Speaking of the recent tour with Torres, Harkin comments on how it allowed her solo songs to become new beasts through debuting them live, and how the whole thing meant everything and nothing all at once. “[The tour] felt really freeing and raw, because I had no reason to do it other than for the songs. It was an amazing opportunity to be able to play some songs for the sake of playing them for once, and to see what they would mutate and solidify into. I was on my own and didn’t have a support network, so the stakes were equally really high and really low.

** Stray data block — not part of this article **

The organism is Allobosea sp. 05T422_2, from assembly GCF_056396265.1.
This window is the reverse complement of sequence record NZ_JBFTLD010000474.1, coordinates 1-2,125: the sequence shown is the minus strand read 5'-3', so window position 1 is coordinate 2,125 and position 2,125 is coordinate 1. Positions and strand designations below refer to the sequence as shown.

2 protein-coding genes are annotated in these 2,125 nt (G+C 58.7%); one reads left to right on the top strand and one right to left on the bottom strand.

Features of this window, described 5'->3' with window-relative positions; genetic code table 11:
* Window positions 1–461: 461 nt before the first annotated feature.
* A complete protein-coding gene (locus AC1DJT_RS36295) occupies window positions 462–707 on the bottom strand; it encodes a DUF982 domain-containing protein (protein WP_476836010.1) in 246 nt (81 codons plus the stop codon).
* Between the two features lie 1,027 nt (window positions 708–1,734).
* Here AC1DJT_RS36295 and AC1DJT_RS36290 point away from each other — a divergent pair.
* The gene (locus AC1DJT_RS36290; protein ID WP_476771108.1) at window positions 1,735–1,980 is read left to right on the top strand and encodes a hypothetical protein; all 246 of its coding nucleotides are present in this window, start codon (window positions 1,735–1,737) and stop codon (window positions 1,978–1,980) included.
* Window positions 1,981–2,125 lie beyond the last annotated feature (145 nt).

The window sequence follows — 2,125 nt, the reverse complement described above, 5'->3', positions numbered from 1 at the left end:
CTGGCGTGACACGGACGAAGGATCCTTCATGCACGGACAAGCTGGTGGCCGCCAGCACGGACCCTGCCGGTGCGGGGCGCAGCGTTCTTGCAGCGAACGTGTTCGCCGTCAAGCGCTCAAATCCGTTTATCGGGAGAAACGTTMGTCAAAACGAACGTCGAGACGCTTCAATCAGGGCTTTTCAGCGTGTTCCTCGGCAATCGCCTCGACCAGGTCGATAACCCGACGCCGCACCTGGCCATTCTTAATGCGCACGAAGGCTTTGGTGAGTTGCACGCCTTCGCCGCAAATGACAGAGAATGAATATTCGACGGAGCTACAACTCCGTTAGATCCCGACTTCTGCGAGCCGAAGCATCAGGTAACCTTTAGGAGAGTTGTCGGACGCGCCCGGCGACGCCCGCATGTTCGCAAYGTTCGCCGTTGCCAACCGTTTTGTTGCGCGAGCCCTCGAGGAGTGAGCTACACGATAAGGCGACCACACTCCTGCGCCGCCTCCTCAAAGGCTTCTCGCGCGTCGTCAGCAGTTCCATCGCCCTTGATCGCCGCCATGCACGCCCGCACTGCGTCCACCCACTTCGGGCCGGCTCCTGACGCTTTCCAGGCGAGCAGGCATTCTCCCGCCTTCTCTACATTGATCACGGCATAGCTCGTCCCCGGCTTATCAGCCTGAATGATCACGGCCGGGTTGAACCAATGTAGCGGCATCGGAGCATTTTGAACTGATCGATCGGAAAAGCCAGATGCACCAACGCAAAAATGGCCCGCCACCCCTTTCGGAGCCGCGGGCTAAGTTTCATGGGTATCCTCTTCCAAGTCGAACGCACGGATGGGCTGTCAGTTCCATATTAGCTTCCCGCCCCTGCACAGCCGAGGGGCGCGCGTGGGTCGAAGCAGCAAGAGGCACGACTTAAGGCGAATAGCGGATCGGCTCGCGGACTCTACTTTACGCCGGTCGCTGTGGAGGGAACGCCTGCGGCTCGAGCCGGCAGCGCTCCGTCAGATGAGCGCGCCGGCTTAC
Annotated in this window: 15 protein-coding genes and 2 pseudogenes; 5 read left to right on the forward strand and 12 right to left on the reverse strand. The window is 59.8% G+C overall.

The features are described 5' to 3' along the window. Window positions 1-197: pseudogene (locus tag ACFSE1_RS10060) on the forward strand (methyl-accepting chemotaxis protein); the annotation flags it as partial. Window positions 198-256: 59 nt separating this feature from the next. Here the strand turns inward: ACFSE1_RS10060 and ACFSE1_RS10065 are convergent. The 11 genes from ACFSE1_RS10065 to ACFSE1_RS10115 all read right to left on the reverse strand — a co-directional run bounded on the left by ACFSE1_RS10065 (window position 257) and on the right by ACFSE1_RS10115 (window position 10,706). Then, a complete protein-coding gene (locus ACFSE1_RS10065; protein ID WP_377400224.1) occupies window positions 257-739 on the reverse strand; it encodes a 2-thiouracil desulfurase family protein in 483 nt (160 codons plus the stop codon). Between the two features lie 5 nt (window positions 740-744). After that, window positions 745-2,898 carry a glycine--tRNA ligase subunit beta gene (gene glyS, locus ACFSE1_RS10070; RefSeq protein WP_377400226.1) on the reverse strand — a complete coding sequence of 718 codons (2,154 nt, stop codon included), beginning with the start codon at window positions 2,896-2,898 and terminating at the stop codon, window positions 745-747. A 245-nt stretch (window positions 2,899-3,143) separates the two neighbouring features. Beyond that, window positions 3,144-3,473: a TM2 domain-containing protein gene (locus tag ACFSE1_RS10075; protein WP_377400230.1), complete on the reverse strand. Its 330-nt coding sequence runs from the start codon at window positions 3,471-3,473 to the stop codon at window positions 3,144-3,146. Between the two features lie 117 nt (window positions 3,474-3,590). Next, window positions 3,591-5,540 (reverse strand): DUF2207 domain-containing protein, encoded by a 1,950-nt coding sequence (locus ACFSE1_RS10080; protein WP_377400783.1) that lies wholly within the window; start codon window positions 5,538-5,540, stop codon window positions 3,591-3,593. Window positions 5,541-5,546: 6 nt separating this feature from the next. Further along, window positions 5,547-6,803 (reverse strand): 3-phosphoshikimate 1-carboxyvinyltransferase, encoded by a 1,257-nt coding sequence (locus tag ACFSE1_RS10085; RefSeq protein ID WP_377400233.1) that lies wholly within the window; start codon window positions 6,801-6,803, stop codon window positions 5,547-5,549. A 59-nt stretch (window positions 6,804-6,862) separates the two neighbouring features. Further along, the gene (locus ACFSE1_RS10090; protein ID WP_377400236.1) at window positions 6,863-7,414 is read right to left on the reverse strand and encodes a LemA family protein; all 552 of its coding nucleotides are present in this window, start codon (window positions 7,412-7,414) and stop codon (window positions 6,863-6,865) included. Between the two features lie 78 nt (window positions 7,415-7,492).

“It’s always a gamble when you get in the van with people you don’t really know, because you’ve got to spend a lot of time with them, but in addition to loving Torres’ music in advance, the whole gang are just brilliant people, and it really affirmed that this is something I should be doing. I’d probably done less than ten gigs before the tour, but knew that Sleater-Kinney would be on hiatus over the summer, so I saw the tour as a way of forcing my hand, in that I had to have half an hour of songs written.” This sense of urgency is one that has advanced Harkin’s solo career simply by taking a chance. “I told myself that if I was going to do this, and make something of this solo career, I had to throw myself into performing in front of rooms of people at a frighteningly early stage. I threw myself to the lions in that respect, but luckily this time I was performing to rooms full of very nice, friendly European lions.”